Deepening Students’ Connection to Nature
By helping students connect with the outdoors, nature journaling fosters scientific inquiry, literacy, and environmental stewardship.
Children today seem to spend less and less time outdoors, due to the pull of technology, busy family lives, and safety concerns.
Conservationist Richard Louv, author of Last Child in the Woods, discusses the idea that children are experiencing a “nature-deficit disorder” as society becomes less connected to the natural world. Louv has devoted much of his career researching how the move away from nature has affected children and families.
This disconnect has dire consequences for children in the areas of health, communication skills, and academics. And children who spend more time connecting to nature in meaningful ways are more likely to develop pro-environmental attitudes. In order to inspire the next generation of environmental stewards, children need to spend time in and engage with nature.
The use of nature journals gives students a chance to connect with the outdoors, in the hope that this interaction will increase their awareness and appreciation of environmental issues.
What Is a Nature Journal?
A nature journal lies somewhere between a diary and a class notebook. Journals are effective tools for engagement, allowing students to use a personal, expressive style of writing, which they are not often exposed to at school. Nature journals include accurate sketches and notations of scientific observations. Journaling can be modified to use with any age level (including adults).
Journaling in and about nature is a blend of academics and personal experience. The use of nature journals supports student writing, observation, and communication skills. And journals can connect to disciplinary core ideas in the Next Generation Science Standards:
- LS2: Ecosystems: Interactions, Energy, and Dynamics
- LS4: Biological Evolution: Unity and Diversity
- ESS2: Earth’s Systems
- ESS3: Earth and Human Activity
Journals can inspire scientific inquiry if students generate questions about what they’ve observed. The personal connection students create with nature by journaling can also help develop ecological literacy through creative documentation of the natural world as seen through students’ eyes.
Setting up a nature journal is easy. All students need is a notebook, writing tools—pens and/or colored pencils—and an outdoor area, which can be a school garden, playground, home backyard, or forest.
While nature journals evoke the freedom that comes from drawing, there are some guidelines to follow for making a proper entry. An entry should include:
- The date, time, and location
- Weather observations: Temperature can be recorded using a thermometer or a weather app. Students can describe whether the sky is cloudy or sunny, or the day is windy, etc.
- Written observations of things seen, heard, and/or smelled. These can be in complete sentences or short phrases.
- Drawings of plants and animals observed. These can be individual pictures or a full scene. Sketches don’t have to be perfect, but they should try to capture what the plant or animal really looks like.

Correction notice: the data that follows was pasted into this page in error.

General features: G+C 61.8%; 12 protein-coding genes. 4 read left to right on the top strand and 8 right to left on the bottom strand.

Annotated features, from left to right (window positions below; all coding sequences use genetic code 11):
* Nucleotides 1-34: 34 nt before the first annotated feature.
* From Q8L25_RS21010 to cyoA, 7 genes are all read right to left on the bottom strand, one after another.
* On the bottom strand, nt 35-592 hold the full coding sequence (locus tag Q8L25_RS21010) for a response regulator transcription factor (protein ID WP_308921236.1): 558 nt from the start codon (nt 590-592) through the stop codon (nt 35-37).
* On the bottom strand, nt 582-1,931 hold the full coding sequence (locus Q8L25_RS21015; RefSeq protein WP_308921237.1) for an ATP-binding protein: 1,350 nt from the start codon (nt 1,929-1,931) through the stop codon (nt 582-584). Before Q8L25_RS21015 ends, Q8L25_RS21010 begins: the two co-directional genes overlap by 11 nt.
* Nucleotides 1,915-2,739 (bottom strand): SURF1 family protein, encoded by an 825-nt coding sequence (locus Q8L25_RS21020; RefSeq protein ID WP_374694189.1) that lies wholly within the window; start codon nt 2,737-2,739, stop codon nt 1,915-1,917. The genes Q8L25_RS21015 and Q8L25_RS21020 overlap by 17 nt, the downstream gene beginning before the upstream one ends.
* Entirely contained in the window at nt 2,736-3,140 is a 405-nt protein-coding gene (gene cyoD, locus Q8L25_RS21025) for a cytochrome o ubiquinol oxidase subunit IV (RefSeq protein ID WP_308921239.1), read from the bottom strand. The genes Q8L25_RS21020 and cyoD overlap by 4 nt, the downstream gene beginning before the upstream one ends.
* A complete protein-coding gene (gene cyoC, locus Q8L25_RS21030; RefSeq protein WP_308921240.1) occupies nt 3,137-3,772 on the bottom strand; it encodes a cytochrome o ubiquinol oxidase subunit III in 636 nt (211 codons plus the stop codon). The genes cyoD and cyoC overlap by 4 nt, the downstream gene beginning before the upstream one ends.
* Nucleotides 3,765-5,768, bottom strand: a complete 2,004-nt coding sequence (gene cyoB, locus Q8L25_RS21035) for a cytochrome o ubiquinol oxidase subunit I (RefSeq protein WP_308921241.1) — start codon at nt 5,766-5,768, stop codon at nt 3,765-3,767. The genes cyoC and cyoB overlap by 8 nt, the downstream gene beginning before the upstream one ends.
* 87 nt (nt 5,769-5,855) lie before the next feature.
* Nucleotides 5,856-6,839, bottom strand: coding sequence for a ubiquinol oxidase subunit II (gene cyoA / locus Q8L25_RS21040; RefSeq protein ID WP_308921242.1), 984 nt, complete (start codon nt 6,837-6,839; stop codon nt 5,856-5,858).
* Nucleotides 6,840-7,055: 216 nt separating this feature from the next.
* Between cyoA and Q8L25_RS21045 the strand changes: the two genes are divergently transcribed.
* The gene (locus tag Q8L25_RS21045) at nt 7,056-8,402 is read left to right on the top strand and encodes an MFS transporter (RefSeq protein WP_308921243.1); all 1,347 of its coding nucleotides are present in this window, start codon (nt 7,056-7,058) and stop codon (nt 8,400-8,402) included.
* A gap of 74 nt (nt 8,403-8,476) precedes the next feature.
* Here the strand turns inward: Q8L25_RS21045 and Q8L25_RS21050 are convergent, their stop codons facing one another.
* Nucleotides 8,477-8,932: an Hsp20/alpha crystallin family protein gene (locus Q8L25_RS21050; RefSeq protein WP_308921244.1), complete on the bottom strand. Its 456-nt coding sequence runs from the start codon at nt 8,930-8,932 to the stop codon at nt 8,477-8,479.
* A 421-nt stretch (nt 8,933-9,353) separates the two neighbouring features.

Have students select a “sit spot”—a site where they can sit for 20 to 30 minutes and make observations. Using the same sit spot repeatedly allows students to make observations about any changes they may see. Or sit spots can be moved, allowing students the chance to see how different spaces are similar to and different from each other.
Nature journaling is most effective when offered as more than a one-time activity. The more students work with their journals, the more comfortable and confident they will become.
Have patience: Be patient, and teach your students to be patient with themselves. This can be a new experience for teachers and students. If students are having trouble sitting for a long time at first, start out with shorter increments and build up their stamina for longer periods.
Provide prompts: Trying to record everything they observe can be overwhelming for students. Focus the experience by giving them prompts or investigation questions to answer. What do you see, hear, or smell? Did you observe any plant and animal interactions? How do you think the weather today is affecting our observations?
Let grammar go: The focus of journaling is to get students to observe the natural world and enjoy the activity. If students are worried about perfect spelling and grammar, they won’t produce an authentic product.
Enjoy: Nature journals are meant to be a fun learning experience for everyone.
Teachers as Environmental Facilitators
Environmental education is a lifelong process that begins with childhood experiences in nature. Classroom teachers are among the most important components of environmental education—they act as a connection between education and society as a whole to help students develop positive attitudes about environmental issues.
The use of nature journals can be empowering for students as it helps increase their awareness of nature, gives them a sense of their place in their world, and encourages future conservation behaviors.